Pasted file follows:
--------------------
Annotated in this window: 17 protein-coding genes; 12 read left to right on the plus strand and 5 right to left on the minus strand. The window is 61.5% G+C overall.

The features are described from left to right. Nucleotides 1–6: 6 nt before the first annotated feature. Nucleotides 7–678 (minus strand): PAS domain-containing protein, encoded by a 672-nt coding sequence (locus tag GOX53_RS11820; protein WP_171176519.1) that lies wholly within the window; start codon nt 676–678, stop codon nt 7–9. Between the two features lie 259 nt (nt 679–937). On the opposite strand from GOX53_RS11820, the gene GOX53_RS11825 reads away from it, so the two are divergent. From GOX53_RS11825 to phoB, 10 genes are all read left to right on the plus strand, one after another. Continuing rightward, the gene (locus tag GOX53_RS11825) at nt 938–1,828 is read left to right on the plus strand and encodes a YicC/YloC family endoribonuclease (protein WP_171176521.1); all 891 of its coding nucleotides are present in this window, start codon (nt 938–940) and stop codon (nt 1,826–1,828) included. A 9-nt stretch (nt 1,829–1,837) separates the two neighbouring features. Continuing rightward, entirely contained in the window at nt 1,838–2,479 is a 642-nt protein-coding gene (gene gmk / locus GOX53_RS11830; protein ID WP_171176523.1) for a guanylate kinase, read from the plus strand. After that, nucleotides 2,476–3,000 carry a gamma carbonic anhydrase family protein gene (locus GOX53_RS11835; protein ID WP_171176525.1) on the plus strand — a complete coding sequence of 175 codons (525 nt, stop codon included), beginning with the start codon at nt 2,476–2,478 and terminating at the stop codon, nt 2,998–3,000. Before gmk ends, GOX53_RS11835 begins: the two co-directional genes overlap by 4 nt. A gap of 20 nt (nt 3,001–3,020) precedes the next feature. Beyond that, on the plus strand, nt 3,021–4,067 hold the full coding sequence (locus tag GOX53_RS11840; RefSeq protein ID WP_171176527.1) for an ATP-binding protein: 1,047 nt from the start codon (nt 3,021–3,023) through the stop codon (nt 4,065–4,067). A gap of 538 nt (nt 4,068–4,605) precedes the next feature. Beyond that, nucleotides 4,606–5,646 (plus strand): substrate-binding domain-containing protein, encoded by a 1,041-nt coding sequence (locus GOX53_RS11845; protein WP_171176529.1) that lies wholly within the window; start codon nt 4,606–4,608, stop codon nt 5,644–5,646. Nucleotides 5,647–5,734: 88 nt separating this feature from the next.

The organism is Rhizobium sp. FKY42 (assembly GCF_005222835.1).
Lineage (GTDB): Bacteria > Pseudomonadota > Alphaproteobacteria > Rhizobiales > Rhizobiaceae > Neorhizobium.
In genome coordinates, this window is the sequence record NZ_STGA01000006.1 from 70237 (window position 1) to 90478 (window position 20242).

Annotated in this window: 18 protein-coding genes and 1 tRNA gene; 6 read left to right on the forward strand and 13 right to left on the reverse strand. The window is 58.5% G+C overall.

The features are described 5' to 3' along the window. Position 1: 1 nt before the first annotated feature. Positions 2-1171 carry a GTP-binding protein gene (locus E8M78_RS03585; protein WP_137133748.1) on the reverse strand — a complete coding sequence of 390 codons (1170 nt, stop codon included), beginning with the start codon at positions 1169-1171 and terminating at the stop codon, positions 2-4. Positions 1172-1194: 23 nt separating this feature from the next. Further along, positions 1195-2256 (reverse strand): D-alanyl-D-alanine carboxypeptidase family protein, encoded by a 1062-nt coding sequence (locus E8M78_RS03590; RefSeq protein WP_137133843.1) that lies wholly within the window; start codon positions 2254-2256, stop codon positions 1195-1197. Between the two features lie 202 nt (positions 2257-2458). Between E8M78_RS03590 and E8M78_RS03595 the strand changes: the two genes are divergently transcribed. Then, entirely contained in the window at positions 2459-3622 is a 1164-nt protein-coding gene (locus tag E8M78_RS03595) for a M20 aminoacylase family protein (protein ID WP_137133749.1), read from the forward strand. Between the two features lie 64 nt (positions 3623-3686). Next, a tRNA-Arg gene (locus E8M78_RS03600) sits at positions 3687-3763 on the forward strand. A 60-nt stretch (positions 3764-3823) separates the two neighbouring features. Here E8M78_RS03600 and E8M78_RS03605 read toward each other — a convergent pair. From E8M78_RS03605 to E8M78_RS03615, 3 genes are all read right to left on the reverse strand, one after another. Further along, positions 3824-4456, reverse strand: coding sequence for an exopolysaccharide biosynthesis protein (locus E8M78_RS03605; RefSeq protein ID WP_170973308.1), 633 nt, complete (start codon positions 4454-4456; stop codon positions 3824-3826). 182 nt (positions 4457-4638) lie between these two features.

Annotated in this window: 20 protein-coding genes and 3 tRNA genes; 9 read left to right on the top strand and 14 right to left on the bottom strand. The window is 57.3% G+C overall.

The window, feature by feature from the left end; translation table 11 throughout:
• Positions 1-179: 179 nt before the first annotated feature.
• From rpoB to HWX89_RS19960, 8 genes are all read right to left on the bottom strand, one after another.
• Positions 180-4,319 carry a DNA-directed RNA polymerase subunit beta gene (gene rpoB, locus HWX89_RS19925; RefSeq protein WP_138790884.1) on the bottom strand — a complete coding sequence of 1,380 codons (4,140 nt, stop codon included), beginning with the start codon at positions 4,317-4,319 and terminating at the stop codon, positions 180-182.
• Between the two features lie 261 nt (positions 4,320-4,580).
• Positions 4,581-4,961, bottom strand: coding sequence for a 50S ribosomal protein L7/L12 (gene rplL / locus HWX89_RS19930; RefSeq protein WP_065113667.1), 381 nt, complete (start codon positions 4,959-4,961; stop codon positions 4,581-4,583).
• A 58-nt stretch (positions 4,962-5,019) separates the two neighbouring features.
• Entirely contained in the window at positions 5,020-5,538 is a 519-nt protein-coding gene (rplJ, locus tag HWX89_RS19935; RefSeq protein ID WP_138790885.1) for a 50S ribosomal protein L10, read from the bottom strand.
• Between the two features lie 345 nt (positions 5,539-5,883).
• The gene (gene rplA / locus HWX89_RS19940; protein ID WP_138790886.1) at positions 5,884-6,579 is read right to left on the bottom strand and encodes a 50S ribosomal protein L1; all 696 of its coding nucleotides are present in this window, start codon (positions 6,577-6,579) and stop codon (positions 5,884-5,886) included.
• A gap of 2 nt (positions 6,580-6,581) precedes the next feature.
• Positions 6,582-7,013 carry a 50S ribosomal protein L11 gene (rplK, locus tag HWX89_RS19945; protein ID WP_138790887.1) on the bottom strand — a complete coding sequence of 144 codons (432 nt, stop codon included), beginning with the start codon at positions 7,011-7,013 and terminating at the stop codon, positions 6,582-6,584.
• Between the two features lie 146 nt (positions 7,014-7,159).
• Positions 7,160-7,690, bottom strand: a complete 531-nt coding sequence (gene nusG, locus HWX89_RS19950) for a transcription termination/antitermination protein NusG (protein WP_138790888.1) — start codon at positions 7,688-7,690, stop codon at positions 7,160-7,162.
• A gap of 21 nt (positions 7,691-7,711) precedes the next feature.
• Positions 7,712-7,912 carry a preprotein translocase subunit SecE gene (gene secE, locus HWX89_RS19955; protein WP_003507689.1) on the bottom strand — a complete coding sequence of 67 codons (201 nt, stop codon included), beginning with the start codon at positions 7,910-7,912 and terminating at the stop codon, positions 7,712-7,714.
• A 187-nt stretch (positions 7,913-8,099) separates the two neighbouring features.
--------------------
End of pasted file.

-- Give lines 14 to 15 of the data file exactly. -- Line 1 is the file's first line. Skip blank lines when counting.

• Positions 4,581-4,961, bottom strand: coding sequence for a 50S ribosomal protein L7/L12 (gene rplL / locus HWX89_RS19930; RefSeq protein WP_065113667.1), 381 nt, complete (start codon positions 4,959-4,961; stop codon positions 4,581-4,583).
• A 58-nt stretch (positions 4,962-5,019) separates the two neighbouring features.